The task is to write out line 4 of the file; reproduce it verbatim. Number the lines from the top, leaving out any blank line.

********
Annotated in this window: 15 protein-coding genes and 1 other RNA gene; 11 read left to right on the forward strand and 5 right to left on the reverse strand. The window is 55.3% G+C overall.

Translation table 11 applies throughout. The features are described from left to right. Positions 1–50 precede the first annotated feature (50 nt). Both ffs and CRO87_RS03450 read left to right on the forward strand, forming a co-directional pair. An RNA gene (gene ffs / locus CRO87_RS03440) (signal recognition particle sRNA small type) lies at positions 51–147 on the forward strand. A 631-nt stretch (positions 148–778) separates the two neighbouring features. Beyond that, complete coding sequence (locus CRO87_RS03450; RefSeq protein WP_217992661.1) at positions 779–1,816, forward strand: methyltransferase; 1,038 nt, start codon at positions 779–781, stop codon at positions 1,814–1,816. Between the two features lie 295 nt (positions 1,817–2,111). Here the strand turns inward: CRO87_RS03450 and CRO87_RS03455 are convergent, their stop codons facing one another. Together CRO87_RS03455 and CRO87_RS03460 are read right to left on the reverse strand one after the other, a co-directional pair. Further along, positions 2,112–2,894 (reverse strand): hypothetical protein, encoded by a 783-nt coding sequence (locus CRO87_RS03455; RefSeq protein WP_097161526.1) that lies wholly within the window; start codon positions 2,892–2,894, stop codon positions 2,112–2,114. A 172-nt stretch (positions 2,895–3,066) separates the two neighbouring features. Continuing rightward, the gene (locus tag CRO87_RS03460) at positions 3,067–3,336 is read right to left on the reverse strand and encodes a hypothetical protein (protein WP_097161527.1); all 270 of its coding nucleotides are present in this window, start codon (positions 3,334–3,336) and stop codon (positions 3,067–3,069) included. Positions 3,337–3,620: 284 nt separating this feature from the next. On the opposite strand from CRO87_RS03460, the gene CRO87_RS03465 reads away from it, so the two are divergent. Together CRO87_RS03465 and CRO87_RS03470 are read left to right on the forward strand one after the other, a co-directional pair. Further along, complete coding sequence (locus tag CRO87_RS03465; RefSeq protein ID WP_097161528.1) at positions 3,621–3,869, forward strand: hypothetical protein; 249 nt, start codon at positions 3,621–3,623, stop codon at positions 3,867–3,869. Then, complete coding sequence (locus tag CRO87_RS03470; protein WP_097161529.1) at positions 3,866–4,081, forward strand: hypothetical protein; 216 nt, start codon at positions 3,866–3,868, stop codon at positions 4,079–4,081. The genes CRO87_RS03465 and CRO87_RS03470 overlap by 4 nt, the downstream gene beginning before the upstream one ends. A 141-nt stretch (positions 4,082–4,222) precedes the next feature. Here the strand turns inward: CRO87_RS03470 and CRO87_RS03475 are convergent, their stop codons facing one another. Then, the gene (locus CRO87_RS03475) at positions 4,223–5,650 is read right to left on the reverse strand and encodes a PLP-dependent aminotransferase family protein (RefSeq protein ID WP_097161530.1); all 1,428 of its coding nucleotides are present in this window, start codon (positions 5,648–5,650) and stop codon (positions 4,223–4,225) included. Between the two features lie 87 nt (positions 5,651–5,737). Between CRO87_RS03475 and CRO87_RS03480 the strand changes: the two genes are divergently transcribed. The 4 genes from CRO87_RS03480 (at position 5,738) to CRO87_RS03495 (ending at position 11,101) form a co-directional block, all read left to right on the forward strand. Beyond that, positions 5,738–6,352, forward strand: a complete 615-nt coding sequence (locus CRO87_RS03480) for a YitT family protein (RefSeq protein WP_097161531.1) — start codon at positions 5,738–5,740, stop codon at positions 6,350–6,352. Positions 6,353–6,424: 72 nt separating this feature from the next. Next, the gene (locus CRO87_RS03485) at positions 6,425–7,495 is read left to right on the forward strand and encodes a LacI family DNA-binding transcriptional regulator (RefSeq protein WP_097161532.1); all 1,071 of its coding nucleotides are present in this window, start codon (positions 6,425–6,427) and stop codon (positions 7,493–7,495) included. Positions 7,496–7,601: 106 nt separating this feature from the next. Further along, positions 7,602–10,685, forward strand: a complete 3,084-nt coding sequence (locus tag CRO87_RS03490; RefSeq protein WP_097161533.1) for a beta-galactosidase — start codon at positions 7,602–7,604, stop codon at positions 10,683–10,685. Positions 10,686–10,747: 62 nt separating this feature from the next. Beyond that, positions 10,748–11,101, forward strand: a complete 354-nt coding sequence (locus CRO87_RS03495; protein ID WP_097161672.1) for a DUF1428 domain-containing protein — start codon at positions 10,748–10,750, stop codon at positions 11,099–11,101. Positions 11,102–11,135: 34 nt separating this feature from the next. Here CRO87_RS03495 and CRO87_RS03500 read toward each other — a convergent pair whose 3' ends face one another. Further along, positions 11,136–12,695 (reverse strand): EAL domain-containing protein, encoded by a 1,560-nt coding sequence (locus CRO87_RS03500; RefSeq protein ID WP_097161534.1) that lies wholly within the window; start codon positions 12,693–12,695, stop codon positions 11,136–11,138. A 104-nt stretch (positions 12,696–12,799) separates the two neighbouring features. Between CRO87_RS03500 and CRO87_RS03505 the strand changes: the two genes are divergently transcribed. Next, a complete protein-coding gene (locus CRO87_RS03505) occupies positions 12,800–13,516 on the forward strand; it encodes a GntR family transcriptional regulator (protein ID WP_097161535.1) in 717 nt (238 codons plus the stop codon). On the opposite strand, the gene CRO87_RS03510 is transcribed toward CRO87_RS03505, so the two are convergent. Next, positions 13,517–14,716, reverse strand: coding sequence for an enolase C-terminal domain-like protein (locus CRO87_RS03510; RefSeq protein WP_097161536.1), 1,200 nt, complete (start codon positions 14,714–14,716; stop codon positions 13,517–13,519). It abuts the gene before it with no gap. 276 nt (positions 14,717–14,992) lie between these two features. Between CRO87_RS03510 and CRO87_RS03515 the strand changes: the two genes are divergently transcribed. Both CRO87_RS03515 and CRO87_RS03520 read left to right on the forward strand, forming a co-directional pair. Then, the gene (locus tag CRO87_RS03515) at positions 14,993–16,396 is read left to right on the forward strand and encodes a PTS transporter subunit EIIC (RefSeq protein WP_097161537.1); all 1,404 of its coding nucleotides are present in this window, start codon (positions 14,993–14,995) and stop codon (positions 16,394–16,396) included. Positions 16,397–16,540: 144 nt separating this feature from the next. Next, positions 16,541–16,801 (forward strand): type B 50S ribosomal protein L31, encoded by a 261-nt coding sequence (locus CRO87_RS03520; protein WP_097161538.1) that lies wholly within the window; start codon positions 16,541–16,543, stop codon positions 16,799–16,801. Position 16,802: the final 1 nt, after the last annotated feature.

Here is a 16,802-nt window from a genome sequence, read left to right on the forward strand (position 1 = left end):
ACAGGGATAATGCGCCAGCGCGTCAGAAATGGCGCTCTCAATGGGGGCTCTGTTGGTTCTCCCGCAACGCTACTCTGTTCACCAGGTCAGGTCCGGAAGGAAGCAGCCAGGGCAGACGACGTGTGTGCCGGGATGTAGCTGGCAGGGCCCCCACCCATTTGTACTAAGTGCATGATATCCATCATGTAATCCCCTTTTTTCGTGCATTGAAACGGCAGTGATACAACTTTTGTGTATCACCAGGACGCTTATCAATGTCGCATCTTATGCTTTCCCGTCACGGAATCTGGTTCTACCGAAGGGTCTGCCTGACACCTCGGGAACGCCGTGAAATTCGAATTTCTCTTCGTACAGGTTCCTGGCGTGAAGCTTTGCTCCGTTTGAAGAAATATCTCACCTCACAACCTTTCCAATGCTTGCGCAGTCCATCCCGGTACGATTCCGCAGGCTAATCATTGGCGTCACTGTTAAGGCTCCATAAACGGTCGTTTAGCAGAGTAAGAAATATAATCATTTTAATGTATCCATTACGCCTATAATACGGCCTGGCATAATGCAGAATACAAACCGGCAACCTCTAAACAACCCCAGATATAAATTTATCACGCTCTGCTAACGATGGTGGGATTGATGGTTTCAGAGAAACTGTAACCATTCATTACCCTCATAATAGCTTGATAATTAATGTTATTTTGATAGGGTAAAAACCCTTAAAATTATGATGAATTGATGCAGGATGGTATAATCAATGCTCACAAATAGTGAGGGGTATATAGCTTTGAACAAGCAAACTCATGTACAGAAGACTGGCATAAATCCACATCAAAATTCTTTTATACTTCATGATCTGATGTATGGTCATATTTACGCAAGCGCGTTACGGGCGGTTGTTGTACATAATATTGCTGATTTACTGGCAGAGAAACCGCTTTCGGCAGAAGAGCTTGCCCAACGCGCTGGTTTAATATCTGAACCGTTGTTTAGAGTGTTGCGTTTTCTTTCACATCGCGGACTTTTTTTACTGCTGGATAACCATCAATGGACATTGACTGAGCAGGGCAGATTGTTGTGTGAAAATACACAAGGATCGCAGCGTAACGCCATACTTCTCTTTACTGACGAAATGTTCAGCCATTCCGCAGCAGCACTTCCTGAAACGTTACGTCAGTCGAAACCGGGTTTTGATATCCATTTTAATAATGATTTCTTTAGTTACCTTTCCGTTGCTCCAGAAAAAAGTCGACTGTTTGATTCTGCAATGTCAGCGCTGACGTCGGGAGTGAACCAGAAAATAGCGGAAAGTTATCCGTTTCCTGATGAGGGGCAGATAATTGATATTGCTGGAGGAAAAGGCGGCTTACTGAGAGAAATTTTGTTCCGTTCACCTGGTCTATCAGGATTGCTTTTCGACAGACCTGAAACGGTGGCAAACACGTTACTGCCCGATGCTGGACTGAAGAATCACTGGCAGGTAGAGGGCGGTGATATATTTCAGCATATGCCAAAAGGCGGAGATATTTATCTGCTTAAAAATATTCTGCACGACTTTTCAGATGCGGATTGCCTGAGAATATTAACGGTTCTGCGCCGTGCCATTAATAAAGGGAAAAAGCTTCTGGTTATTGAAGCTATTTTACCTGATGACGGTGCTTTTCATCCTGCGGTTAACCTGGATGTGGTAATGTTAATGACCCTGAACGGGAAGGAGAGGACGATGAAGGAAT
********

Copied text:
ACAGGGATAATGCGCCAGCGCGTCAGAAATGGCGCTCTCAATGGGGGCTCTGTTGGTTCTCCCGCAACGCTACTCTGTTCACCAGGTCAGGTCCGGAAGGAAGCAGCCAGGGCAGACGACGTGTGTGCCGGGATGTAGCTGGCAGGGCCCCCACCCATTTGTACTAAGTGCATGATATCCATCATGTAATCCCCTTTTTTCGTGCATTGAAACGGCAGTGATACAACTTTTGTGTATCACCAGGACGCTTATCAATGTCGCATCTTATGCTTTCCCGTCACGGAATCTGGTTCTACCGAAGGGTCTGCCTGACACCTCGGGAACGCCGTGAAATTCGAATTTCTCTTCGTACAGGTTCCTGGCGTGAAGCTTTGCTCCGTTTGAAGAAATATCTCACCTCACAACCTTTCCAATGCTTGCGCAGTCCATCCCGGTACGATTCCGCAGGCTAATCATTGGCGTCACTGTTAAGGCTCCATAAACGGTCGTTTAGCAGAGTAAGAAATATAATCATTTTAATGTATCCATTACGCCTATAATACGGCCTGGCATAATGCAGAATACAAACCGGCAACCTCTAAACAACCCCAGATATAAATTTATCACGCTCTGCTAACGATGGTGGGATTGATGGTTTCAGAGAAACTGTAACCATTCATTACCCTCATAATAGCTTGATAATTAATGTTATTTTGATAGGGTAAAAACCCTTAAAATTATGATGAATTGATGCAGGATGGTATAATCAATGCTCACAAATAGTGAGGGGTATATAGCTTTGAACAAGCAAACTCATGTACAGAAGACTGGCATAAATCCACATCAAAATTCTTTTATACTTCATGATCTGATGTATGGTCATATTTACGCAAGCGCGTTACGGGCGGTTGTTGTACATAATATTGCTGATTTACTGGCAGAGAAACCGCTTTCGGCAGAAGAGCTTGCCCAACGCGCTGGTTTAATATCTGAACCGTTGTTTAGAGTGTTGCGTTTTCTTTCACATCGCGGACTTTTTTTACTGCTGGATAACCATCAATGGACATTGACTGAGCAGGGCAGATTGTTGTGTGAAAATACACAAGGATCGCAGCGTAACGCCATACTTCTCTTTACTGACGAAATGTTCAGCCATTCCGCAGCAGCACTTCCTGAAACGTTACGTCAGTCGAAACCGGGTTTTGATATCCATTTTAATAATGATTTCTTTAGTTACCTTTCCGTTGCTCCAGAAAAAAGTCGACTGTTTGATTCTGCAATGTCAGCGCTGACGTCGGGAGTGAACCAGAAAATAGCGGAAAGTTATCCGTTTCCTGATGAGGGGCAGATAATTGATATTGCTGGAGGAAAAGGCGGCTTACTGAGAGAAATTTTGTTCCGTTCACCTGGTCTATCAGGATTGCTTTTCGACAGACCTGAAACGGTGGCAAACACGTTACTGCCCGATGCTGGACTGAAGAATCACTGGCAGGTAGAGGGCGGTGATATATTTCAGCATATGCCAAAAGGCGGAGATATTTATCTGCTTAAAAATATTCTGCACGACTTTTCAGATGCGGATTGCCTGAGAATATTAACGGTTCTGCGCCGTGCCATTAATAAAGGGAAAAAGCTTCTGGTTATTGAAGCTATTTTACCTGATGACGGTGCTTTTCATCCTGCGGTTAACCTGGATGTGGTAATGTTAATGACCCTGAACGGGAAGGAGAGGACGATGAAGGAAT